Neil Bartlett: What's the story of Romeo and Juliet? Two people who want to be together and the world won't let them be together. And the only way they can be together finally is as two dead bodies in the tomb. And that's why I think the story grips like a vice still. There are only two realities that matter. One is love, and the other is death.
And in the last image of that play, the two great truths of life, they clash. They don't just clash. It's a car crash. It's not just Romeo and Juliet that are dead at the end of the play. It's the whole system which attempted to defeat their love and fails.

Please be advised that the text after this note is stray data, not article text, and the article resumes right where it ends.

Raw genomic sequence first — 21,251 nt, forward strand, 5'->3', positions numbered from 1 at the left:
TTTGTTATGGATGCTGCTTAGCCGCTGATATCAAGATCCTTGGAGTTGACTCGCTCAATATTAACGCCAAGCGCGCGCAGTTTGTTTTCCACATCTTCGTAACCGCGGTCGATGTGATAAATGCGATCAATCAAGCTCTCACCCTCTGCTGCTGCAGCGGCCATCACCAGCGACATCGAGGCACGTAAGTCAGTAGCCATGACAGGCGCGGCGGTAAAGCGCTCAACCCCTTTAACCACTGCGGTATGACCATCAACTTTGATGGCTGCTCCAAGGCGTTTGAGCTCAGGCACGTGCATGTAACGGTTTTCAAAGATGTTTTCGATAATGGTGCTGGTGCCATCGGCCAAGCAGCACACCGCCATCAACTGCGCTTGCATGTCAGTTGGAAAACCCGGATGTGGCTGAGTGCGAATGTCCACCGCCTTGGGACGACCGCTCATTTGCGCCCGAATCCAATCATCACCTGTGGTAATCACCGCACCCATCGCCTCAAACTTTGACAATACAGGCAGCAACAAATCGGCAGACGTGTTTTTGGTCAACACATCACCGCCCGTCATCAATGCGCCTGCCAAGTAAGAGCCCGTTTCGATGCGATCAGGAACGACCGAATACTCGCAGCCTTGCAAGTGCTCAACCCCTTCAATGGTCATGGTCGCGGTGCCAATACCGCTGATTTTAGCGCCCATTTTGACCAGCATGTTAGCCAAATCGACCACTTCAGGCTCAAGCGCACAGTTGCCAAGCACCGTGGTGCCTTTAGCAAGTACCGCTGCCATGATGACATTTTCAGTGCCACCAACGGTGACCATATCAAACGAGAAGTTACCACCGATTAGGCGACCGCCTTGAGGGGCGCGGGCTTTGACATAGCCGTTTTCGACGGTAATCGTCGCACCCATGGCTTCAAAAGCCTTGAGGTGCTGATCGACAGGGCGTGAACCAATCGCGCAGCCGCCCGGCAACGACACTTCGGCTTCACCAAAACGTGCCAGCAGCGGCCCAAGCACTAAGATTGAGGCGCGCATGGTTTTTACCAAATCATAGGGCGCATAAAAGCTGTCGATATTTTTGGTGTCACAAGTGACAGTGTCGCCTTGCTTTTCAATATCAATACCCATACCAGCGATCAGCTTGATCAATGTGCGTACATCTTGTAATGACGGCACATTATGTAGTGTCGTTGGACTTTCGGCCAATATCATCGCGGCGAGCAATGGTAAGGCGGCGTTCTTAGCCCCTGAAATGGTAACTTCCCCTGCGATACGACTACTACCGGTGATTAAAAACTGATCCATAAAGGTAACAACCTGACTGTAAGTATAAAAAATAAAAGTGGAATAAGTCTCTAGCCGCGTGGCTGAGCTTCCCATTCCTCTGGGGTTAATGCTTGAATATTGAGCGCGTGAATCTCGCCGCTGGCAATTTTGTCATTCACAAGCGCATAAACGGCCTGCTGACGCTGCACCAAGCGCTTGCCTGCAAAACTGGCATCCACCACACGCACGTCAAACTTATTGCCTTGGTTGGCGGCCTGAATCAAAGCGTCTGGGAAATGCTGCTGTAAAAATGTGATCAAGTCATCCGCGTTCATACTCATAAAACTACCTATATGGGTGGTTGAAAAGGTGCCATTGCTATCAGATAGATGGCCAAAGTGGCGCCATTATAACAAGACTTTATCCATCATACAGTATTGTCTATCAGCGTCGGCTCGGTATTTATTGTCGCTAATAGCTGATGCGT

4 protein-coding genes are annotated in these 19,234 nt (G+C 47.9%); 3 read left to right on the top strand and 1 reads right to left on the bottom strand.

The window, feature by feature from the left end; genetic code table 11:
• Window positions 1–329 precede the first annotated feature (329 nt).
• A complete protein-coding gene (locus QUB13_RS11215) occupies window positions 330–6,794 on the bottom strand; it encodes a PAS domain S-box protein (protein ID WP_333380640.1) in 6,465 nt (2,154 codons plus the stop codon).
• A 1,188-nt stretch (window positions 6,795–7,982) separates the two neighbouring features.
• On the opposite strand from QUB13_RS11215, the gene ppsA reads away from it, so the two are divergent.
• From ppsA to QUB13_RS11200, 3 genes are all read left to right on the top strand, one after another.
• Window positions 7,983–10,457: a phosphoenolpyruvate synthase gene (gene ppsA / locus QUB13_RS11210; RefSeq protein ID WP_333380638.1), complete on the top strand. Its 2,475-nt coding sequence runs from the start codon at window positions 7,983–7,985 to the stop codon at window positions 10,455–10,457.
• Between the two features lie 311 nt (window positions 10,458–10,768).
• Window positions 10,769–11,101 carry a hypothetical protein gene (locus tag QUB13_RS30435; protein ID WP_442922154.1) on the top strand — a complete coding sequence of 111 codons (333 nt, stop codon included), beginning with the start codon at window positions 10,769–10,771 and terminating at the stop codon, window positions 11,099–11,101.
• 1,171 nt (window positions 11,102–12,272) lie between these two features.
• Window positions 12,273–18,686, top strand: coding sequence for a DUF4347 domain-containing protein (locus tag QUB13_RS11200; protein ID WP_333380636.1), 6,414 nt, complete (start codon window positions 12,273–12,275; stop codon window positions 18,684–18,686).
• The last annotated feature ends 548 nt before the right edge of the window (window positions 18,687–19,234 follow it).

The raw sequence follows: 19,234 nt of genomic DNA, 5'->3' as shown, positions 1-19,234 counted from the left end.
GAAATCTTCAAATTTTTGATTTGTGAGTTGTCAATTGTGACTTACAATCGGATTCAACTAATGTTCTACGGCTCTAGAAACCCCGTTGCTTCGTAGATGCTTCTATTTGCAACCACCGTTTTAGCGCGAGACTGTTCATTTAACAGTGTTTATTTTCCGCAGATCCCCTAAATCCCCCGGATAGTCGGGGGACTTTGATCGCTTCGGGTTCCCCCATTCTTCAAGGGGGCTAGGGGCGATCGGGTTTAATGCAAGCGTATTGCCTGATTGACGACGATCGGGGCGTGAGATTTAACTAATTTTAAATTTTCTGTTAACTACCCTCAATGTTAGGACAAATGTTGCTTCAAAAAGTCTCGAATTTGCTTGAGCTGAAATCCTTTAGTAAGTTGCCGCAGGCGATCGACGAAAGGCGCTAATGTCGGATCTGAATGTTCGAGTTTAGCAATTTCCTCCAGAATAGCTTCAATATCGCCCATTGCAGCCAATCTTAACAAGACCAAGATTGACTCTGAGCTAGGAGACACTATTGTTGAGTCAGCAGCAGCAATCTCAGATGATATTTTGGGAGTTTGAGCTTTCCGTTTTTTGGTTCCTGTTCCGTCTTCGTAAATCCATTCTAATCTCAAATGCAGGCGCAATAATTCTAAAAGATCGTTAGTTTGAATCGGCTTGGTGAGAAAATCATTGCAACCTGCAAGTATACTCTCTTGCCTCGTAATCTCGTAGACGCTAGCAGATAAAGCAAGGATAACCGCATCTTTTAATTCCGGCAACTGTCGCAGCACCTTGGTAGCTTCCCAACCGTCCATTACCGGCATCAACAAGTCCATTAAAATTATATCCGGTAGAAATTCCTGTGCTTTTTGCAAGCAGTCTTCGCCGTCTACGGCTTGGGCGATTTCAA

Yannick Nézet-Séguin: Romeo and Juliet – the most inspiring story of all time? I mean, arguably yes, because we all were young, we all fell in love for the first time. And each, in our own way, I think we all have things that get in the way of our love. Oh, it's not what our parents thought we would fall in love with. Oh, that person doesn't live near enough. Or that person doesn't have the same background. There's so many things which come in the way of pure love that I think we can all relate to the Romeo and Juliet story.
Emma Smith: The very last two lines of the play are a rhyming couplet, as they often are, and it's the prince saying, “For never was a story of more woe than this of Juliet and her Romeo.” And it's a good reminder that we're so used to the couple, Romeo and Juliet, just inverting them in that way and focusing on Juliet really makes a difference, I think, to how we see this play.